Dr. Eugenia Duodu, Executive Director and CEO of Visions of Science Network for Learning was recently invited to speak at a TEDxYouth event in Toronto. In her talk, she shares her journey of becoming "an unlikely scientist", what it was like growing up with few role models that looked like her and the crippling imposter syndrome that accompanied being underrepresented in the field of STEM.
“You’re a scientist? You don’t look like one!”
It was really hard to see myself as a scientist without having any representative role models to look up to or hear from. As I mentioned, I really enjoyed science but I didn’t have any point of reference to encourage my future participation. None of the traditional stereotypes of scientists fit in with who I was- a black woman (then girl) growing up in a low-income community. I definitely didn’t fit in with the common narrative, but I believe this is slowly changing.
What does it mean to you to be a black woman in STEM?
Being a black woman in STEM means many things to me. I love the fact that I get to bring my unique perspectives and experience to the field and make meaningful contributions. I am also highly aware of the various complexities that come with the intersectionality of my race and gender. Overall, what matters to me most is allowing myself to be seen so that I can be the representative role model that I never had but so desperately needed. I love being able to elevate the people around me in this way, it’s truly an honour.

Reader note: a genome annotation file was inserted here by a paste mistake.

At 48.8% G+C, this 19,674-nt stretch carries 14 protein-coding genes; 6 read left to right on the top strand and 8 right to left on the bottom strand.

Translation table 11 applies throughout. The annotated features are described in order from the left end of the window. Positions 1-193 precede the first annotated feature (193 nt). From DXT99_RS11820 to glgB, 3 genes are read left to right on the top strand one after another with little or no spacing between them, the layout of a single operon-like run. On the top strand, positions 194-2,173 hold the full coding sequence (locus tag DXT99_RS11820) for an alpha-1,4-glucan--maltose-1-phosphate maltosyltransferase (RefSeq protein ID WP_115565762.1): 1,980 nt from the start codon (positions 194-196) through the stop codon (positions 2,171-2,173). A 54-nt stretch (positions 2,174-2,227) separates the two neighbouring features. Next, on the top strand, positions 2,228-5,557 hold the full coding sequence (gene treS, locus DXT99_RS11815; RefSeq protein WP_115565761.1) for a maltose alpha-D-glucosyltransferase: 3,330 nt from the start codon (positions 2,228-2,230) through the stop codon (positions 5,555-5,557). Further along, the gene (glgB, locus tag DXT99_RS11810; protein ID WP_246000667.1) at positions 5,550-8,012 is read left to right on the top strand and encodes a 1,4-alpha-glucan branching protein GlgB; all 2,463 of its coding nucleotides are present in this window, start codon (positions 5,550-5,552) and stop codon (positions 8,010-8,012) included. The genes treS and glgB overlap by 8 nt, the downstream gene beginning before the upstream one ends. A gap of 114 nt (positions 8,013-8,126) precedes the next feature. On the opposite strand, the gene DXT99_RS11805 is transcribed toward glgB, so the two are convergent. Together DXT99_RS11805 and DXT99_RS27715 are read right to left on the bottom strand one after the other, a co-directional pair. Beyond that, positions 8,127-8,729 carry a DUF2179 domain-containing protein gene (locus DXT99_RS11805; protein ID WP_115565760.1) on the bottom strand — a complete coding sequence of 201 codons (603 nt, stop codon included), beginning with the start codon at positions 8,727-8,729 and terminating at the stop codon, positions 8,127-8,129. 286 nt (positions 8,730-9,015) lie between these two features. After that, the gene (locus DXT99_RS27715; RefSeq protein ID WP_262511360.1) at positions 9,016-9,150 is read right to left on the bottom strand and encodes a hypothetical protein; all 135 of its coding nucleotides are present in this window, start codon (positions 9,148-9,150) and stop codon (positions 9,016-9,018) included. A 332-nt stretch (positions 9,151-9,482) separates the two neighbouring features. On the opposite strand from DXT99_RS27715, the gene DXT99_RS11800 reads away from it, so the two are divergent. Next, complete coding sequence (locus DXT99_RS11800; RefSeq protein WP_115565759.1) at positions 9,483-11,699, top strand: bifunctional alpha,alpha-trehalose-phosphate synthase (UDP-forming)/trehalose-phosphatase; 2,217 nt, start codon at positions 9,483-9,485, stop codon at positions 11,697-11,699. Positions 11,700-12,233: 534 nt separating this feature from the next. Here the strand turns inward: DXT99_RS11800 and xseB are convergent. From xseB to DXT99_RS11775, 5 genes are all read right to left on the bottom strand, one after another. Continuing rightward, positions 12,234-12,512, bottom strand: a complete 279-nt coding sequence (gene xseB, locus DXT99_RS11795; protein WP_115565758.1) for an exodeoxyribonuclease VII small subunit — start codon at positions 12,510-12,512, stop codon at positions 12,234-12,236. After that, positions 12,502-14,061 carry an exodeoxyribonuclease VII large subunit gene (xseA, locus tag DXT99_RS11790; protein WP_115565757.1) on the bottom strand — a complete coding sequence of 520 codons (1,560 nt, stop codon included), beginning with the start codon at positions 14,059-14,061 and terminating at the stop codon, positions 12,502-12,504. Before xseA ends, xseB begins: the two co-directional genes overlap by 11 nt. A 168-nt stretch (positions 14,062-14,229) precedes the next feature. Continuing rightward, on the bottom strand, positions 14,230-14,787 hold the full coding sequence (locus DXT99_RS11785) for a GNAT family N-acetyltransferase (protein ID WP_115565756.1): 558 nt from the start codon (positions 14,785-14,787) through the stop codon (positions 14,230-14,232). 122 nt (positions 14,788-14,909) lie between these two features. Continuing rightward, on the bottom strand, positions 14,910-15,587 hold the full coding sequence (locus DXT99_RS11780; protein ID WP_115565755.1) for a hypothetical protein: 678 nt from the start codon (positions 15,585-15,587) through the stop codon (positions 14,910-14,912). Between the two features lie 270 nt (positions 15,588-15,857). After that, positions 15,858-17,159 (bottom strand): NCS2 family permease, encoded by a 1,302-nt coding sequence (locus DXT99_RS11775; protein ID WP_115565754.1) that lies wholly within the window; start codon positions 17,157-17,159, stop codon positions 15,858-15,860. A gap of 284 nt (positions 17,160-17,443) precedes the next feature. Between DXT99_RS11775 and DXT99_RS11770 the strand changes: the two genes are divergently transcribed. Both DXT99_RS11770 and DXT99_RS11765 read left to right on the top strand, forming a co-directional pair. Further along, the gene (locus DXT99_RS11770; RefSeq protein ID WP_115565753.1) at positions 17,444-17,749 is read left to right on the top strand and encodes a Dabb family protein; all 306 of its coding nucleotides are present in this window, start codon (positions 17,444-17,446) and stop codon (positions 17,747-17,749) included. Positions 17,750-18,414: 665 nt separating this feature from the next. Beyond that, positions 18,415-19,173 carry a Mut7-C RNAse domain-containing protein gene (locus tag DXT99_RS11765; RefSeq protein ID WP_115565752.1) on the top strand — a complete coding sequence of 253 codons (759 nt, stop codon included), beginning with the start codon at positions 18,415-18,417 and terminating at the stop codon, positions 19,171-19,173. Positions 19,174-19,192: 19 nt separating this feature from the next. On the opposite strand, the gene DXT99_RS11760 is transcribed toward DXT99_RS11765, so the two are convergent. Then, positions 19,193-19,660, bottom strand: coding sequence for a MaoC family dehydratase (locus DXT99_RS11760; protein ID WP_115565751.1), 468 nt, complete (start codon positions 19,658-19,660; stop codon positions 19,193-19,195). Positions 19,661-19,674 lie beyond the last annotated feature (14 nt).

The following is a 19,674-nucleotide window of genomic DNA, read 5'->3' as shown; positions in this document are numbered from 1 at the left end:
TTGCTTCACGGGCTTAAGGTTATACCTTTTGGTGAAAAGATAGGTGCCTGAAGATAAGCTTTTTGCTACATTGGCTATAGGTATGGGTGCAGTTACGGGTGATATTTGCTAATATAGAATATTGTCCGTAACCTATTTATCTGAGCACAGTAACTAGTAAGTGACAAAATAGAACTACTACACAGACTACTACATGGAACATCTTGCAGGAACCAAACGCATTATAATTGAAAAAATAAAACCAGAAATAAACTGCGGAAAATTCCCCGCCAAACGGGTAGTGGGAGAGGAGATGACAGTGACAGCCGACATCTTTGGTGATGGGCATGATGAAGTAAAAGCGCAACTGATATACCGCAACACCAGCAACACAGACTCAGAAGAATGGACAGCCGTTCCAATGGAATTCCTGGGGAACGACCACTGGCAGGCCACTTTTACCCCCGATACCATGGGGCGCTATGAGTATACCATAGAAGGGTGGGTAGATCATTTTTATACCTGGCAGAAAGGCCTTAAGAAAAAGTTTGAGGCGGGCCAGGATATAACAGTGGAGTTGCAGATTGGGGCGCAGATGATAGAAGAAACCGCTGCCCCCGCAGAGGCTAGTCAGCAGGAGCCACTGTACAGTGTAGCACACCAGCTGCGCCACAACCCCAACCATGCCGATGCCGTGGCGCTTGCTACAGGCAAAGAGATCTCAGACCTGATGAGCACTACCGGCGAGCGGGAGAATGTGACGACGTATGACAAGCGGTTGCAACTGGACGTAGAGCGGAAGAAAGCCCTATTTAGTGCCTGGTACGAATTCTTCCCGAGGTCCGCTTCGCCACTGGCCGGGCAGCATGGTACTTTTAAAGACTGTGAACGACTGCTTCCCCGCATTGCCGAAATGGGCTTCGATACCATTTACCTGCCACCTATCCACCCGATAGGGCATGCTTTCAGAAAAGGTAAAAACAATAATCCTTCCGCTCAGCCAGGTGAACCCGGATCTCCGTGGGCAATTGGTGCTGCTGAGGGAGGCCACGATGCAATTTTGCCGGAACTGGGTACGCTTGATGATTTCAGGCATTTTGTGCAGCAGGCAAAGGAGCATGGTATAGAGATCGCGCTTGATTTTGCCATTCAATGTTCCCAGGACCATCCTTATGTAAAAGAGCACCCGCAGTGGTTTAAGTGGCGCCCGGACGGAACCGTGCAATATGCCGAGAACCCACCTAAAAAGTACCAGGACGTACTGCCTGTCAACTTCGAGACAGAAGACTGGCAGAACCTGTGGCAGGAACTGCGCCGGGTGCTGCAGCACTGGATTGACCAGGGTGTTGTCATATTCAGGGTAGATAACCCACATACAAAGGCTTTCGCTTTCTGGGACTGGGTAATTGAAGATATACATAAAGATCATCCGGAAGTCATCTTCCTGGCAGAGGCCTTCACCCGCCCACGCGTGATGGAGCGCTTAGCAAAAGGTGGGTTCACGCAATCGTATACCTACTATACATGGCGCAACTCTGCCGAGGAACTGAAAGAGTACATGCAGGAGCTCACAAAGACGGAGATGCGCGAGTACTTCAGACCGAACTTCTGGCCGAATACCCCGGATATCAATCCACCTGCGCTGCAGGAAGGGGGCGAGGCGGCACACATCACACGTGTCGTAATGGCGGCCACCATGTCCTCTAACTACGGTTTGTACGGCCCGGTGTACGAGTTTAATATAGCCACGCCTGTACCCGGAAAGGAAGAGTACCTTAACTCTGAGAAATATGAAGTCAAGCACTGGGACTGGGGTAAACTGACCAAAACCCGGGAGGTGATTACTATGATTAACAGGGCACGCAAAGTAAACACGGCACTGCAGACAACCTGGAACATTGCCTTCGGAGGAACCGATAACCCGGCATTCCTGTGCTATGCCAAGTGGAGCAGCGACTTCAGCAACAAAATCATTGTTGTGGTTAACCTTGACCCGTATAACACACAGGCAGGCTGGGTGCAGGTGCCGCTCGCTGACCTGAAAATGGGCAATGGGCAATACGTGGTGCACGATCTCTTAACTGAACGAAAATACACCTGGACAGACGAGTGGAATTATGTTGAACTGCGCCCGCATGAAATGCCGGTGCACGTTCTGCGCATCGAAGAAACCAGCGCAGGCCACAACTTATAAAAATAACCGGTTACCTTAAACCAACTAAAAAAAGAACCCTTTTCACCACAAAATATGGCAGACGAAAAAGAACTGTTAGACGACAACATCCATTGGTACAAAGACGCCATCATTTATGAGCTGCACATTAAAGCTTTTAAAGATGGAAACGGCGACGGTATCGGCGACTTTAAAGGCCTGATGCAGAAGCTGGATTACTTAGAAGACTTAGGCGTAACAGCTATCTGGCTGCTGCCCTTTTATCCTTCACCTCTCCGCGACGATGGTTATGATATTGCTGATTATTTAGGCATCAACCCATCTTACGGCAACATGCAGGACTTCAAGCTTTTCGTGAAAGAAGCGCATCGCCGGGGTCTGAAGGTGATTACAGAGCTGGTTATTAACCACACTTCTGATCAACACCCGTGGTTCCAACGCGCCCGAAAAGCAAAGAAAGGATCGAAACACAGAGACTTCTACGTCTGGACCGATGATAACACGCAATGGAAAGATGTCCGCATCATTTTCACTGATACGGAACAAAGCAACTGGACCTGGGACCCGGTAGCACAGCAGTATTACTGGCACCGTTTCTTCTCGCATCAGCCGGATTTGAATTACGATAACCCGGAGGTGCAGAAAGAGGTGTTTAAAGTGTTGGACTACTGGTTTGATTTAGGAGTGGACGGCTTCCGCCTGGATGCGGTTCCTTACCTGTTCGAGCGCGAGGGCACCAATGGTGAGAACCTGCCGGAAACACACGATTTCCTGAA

What ultimately drew you to wanting to lead Visions of Science?
I could write an essay on this but I’ll keep it brief. The fundamental concept behind the work of Visions of Science was always a lofty goal for me growing up. As I became more engaged in STEM and received access to opportunities, the community-centered part of me always wondered how this might be extended to the people around me. I never really knew how it would happen but I knew that it needed to and that the work needed to come from within the community. I struggled with feeling empowered to even lead something like this because I was still navigating the system as a low-income youth myself. When I started with VoS and the opportunity came for me to lead it I really felt encouraged to continue because of the youth that we worked with and the team that we had. It was the undeniable potential in every facet of the organization what made me really know I had to be a part of it.
What do you want youth that participate in VoS programs to take away from their time here?
I want youth that participate in our programs to feel empowered to participate and succeed in any area that they decide to pursue. For me, empowerment isn’t only a term, it is intentional support that facilitates meaningful change. I want our youth to know that they can succeed and have the consistent support and access to do so. I also want our youth to be empowered to create solutions to address issues that they see affecting their community and the people around them. Our youth are full of great ideas, therefore they should have the space and confidence to put them into practice. I think it’s super cool that STEM learning can facilitate this kind of critical thinking and exploration and I want them to see that.
Watch Dr. Eugenia Duodu's TEDx Talk: